Hello wanderer! 👋 However you managed to come along this article, please, feel welcomed, and join me on my way to create a brand new Scala web framework from scratch!
I'm sure you are wondering why would anybody waste time doing that. Not only there are already great, production-ready frameworks available, implementing all the cool features would take tremendous amount of effort and time.
And yes, that's absolutely correct! But let me give you the following points to explain my motivation and hopefully give you different look on the matter.
Let's get this one out of the way - I wouldn't do it if I wasn't enthusiastic about it! Building systems that me or somebody else can then take to create new things was always exciting to me and it gives me the sense of pride and accomplishment... and that's simply nice.
It's one thing being able to write applications, but it's a brand new world being able to write underlying framework. This journey will introduce me to a lot of new technologies and concepts I would otherwise not explore and I'm hopeful it will aid me to grow as an engineer/developer.
Although my first real programming language was Java, my early days of web development were dedicated to PHP - and almost entirely to Laravel framework. And while it's certainly not perfect, it provides great development experience. I always enjoy building apps with this framework, it feels satisfying and you keep finding out excuses to implement new functionality.
When I switched to building web apps in JVM (Java, Kotlin, Scala), I started working on large enterprise applications. And sure, I think I have great tools for that, I think that my code I deliver is robust and reliable... but I never experienced as much joy as before (and when I remember my efforts in configuring non-trivial things in Spring Boot, it's actually quite the opposite).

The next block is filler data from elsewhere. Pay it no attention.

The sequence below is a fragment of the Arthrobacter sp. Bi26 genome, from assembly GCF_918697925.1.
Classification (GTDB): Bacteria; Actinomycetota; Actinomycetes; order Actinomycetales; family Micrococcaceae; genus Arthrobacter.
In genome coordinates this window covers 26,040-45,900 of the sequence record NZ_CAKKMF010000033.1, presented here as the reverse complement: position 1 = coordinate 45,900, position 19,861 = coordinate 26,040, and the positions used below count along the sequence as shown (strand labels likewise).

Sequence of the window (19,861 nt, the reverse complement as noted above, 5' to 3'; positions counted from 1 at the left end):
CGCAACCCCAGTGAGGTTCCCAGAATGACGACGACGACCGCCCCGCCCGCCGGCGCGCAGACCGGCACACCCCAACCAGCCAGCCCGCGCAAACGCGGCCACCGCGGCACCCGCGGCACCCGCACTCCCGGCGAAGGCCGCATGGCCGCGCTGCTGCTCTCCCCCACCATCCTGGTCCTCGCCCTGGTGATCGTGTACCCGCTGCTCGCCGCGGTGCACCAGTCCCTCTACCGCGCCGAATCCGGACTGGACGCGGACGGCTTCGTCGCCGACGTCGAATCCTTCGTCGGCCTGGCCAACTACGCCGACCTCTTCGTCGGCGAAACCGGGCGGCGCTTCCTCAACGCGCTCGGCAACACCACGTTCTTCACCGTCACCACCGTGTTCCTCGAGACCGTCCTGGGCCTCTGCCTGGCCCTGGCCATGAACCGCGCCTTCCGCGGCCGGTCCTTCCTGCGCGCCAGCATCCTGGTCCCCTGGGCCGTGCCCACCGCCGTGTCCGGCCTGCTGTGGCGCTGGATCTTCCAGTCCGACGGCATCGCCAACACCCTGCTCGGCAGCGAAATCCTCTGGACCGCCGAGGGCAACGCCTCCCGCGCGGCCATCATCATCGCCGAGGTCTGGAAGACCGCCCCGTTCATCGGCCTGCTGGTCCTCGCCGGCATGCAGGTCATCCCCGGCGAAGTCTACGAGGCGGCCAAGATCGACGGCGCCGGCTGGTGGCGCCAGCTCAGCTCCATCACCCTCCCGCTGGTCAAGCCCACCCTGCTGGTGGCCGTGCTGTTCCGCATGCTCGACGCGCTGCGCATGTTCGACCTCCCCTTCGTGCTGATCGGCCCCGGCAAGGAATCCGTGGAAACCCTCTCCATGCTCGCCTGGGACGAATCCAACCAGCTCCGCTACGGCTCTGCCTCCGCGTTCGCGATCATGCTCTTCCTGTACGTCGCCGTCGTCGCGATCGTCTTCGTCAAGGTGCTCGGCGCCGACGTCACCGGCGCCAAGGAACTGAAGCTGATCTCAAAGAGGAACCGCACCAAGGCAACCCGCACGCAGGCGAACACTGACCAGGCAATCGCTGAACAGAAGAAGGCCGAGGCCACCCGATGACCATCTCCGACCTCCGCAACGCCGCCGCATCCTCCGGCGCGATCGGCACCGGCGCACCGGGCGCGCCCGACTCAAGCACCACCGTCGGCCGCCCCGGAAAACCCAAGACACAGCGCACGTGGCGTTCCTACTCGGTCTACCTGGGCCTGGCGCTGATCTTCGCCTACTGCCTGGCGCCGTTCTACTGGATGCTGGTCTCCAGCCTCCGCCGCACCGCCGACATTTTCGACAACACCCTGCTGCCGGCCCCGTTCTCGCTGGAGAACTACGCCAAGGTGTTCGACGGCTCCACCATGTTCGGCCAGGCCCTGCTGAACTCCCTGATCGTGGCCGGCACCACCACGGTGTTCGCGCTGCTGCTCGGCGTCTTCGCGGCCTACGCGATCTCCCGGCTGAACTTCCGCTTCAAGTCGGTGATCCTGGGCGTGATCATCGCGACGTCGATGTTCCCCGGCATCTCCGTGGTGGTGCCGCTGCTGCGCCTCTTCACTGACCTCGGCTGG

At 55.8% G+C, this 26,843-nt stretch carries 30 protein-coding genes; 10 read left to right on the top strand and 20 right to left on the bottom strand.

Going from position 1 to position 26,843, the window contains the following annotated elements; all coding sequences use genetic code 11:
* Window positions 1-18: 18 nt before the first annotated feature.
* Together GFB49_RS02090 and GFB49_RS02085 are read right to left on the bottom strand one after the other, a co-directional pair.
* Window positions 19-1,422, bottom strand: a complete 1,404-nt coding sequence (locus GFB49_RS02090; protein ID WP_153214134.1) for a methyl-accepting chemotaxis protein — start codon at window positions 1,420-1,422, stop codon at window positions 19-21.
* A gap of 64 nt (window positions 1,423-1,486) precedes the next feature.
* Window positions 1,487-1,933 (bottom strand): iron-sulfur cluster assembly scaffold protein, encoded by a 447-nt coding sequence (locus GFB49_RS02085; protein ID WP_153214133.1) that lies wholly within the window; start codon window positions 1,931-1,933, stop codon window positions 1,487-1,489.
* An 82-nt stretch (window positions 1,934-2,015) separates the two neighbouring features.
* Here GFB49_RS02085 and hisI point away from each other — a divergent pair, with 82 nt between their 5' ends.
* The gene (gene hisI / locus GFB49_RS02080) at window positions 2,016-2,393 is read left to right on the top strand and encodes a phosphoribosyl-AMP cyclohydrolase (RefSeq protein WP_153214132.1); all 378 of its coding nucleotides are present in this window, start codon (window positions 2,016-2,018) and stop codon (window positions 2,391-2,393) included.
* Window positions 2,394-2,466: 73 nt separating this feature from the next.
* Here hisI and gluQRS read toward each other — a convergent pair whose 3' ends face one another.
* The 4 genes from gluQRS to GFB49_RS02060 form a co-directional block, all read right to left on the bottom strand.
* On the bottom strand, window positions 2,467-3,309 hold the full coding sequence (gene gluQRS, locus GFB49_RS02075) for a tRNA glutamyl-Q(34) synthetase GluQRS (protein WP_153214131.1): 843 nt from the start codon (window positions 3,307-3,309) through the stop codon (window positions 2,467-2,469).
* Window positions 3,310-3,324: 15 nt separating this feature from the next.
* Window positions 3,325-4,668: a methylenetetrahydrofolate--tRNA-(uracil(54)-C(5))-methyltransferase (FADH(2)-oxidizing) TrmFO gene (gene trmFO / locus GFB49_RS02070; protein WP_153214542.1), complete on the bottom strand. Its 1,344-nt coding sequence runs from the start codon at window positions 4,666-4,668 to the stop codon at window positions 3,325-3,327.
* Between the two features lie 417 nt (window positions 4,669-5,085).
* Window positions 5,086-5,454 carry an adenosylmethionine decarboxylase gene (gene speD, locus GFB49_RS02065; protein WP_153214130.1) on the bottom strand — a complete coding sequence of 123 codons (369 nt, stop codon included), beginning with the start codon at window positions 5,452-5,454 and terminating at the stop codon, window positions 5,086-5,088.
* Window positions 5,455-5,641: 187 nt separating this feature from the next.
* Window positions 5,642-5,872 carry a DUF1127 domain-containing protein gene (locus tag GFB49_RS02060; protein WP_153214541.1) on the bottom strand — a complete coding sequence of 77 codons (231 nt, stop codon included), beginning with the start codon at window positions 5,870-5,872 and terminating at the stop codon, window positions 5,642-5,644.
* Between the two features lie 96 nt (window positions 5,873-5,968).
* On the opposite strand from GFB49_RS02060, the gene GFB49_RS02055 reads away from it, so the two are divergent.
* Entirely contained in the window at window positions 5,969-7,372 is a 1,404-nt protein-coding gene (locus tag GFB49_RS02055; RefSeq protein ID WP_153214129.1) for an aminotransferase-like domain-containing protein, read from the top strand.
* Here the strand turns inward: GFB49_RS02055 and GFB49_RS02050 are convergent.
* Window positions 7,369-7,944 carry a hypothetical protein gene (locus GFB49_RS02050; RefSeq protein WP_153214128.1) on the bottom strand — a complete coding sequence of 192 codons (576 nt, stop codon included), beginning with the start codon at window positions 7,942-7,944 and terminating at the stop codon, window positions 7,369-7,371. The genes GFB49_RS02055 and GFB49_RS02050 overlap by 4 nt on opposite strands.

So I thought - why not try to create a framework that would prioritize development experience? What will happen - will it feel as good as it did for PHP, or is JVM simply not suited for it? I will certainly find out.
Looking back now, one more thing that I believe Laravel does well over JVM frameworks is it's use of PHP everywhere. You don't have annotations, you don't have custom expression languages, you don't have XML files, you don't have custom configuration files - just PHP (and environment variables). The power of fully fledged programming language is always available to you, everywhere in the system.
Why not try something similar in JVM world? This is where I think Scala can shine - it's much more powerful language than Java (and even Kotlin), so if done right, it should be possible to move everything back to the regular language without the need to rely on any sort of code metadata or other languages or markups.
And the more you have in the readable code and less in dark magic in the background, the more comprehensive your framework will become to developers.
In a year and a half from writing this article, I will be graduating from University as a master of computer science. For that of course, I will need to finish my master thesis. So why not kill two birds with one stone and make this web framework topic of my thesis? It also has one added benefit - I will be kinda forced to do it, so it will be harder for me to abandon this project due to lack of time or motivation.
Why not? If nothing else, it will be my personal archive of my thoughts and progress that will one day make me smile (or laugh). Maybe it will inspire somebody to create their own framework or library. And there's a slight, but non-zero chance that it will blow up - and in that case, this blog will become a new Bible for hypothetical fans of my work. And if you ask me - that'd be cool (and something to brag about in discussions 😄).
This first (or zero-th?) entry is a bit longer to give you my background, but I expect subsequent parts to be much shorter. I don't intend to write in-depth dev-blog right now, I'd only like to share interesting findings or progress made on this framework. I believe writing one entry per month is just about right - it won't be boring and I won't burn out.